World’s Coolest City
Recently, in Dubai (the largest city in the United Arab Emirates), Dubai Civil Defense started using water jetpacks that lift firefighters off the ground to hover in advantageous positions as they work the hoses. Also, using jet skis, rescuers can avoid traffic altogether by using the city’s rivers to arrive at fires (and, if close enough to a waterway, can pump water without hydrants). Even more spectacularly, as early as this summer, Dubai will authorize already tested one-person, “Jetsons”-type drones for ordinary travel in the city. The Ehang 184 model flies about 30 minutes on an electrical charge, carrying up to 220 pounds at about 60 mph.
Latest Human Rights
Convicted murderer Philip Smith (a veteran criminal serving life for killing the father of a boy Smith had been sexually abusing) escaped from prison in New Zealand with the help of a disguise that included a toupee for his bald head — before being caught. Prison officials confiscated the toupee, but Smith said a shiny head behind bars made him feel “belittled, degraded and humiliated” and sued for the right to keep the toupee. (In March, in a rare case in which a litigant succeeds as his own lawyer, Smith prevailed in Auckland’s High Court.)
In March, star soccer goalkeepr Bruno Fernandes de Souza signed a two-year contract to play for Brazil’s Boa Esporte club while he awaits the outcome of his appealed conviction for the 2010 murder of his girlfriend. (He had also fed her body to his dogs.) He had been sentenced to 22 years in prison, but was released by a judge after seven, based on the judge’s exasperation at the years-long delays in appeals in Brazil’s sluggish legal system.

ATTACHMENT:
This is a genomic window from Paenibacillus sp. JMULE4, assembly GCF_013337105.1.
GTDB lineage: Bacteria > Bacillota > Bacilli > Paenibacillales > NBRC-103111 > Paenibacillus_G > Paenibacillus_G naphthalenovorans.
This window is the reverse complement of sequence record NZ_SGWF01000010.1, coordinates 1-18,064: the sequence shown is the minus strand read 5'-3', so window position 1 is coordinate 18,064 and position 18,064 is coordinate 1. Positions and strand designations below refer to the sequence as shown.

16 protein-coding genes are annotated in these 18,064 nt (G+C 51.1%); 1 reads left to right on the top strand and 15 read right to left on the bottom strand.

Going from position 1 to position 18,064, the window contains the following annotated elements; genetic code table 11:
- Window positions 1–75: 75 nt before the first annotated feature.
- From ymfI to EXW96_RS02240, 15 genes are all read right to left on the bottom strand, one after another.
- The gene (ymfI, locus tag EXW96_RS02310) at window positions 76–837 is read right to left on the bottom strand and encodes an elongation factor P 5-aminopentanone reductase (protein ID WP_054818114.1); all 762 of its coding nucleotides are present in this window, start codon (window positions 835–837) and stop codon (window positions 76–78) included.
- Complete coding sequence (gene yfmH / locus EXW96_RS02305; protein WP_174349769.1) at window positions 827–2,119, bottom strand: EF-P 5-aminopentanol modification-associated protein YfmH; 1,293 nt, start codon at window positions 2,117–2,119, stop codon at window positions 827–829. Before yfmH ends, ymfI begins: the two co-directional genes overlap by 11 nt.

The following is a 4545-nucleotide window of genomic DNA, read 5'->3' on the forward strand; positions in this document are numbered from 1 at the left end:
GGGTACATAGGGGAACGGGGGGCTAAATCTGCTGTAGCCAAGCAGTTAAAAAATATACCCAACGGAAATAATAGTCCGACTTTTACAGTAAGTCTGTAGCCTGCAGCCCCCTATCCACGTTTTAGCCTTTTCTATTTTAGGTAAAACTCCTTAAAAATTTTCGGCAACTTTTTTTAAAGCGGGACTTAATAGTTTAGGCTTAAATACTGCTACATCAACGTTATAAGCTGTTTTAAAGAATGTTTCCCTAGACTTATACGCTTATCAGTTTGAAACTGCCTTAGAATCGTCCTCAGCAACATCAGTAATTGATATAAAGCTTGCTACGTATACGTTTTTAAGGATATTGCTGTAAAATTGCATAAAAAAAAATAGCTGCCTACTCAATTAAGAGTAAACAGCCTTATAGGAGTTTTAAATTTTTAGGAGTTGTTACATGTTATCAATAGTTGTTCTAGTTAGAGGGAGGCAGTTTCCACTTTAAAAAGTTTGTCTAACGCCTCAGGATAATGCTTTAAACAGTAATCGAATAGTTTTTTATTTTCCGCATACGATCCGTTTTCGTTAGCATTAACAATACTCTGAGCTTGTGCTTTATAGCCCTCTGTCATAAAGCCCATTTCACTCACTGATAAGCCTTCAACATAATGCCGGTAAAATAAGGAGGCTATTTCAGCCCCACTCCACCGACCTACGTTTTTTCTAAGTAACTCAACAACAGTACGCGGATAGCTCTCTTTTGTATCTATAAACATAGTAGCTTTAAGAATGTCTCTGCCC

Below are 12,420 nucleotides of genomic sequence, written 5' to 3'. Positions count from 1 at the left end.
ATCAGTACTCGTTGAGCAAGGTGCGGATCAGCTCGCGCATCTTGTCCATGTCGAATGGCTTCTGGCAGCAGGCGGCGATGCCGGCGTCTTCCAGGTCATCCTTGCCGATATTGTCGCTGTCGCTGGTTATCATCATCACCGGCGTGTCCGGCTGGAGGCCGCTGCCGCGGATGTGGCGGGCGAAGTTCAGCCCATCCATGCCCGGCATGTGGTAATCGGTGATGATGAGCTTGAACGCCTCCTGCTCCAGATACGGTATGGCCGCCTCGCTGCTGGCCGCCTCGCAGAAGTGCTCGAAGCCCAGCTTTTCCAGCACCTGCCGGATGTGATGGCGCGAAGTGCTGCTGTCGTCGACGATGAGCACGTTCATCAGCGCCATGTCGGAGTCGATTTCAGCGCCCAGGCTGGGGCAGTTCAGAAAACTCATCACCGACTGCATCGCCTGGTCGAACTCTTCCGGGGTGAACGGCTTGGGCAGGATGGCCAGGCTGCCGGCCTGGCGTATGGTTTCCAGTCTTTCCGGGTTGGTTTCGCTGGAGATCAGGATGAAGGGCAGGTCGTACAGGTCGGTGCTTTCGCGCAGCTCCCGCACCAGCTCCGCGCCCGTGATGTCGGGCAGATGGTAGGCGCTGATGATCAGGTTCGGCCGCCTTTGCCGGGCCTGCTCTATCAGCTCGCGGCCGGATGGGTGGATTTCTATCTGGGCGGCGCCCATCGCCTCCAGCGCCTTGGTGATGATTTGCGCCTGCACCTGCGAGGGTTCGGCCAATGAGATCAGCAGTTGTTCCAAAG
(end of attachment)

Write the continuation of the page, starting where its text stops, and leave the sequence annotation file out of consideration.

The Cleveland (Ohio) Street Department still had not (at press time) identified the man, but somehow he, dressed as a road worker, had wandered stealthily along Franklin Boulevard during March and removed more than 20 standard “35 mph” speed limit signs — replacing all with official-looking “25 mph” signs that he presumably financed himself. Residents along those two miles of Franklin have long complained, but the city kept rejecting pleas for a lowered limit.
The Apenheul primate park in Apeldoorn, Netherlands, is engaged in a four-year experiment, offering female orangutans an iPad loaded with photos of male orangutans now housed at zoos around the world, with the females able to express interest or disinterest (similar to swiping right or left on the human dating app Tinder). Researchers admit results have been mixed, that some males have to be returned home, and once, a female handed the iPad with a potential suitor showing, merely crushed the tablet. (Apps are not quite to the point of offering animals the ability to digitally smell each other.)
Peacocks are “well known” (so they say) to flash their erect, sometimes-6-foot-high rack of colorful tail feathers to attract mating opportunities. However, as researchers in Texas recently found, the display might not be important. Body cameras placed on peahens at eye level (to learn how they check out strutting males) revealed that the females gazed mostly at the lowest level of feathers (as if attracted only to certain colors rather than the awesomeness of the towering flourish).
(1) In March, jurors in Norfolk, Virginia, found Allen Cochran, 49, not guilty of attempted shoplifting, but he was nowhere to be seen when the verdict was announced. Apparently predicting doom (since he had also been charged with fleeing court during a previous case), he once again skipped out. The jury then re-retired to the jury room, found him guilty on the earlier count and sentenced him to the five-year maximum. (Because of time already served, he could have walked away legally if he hadn’t walked away illegally.) (2) In March, Ghanian soccer player Mohammed Anas earned a “man of the match” award (after his two goals led the Free State Stars to a 2-2 draw), but botched the acceptance speech by thanking both his wife and his girlfriend. Reportedly, Anas “stumbled for a second” until he could correct himself. “I’m so sorry,” he attempted to clarify. “My wife! I love you so much from my heart.”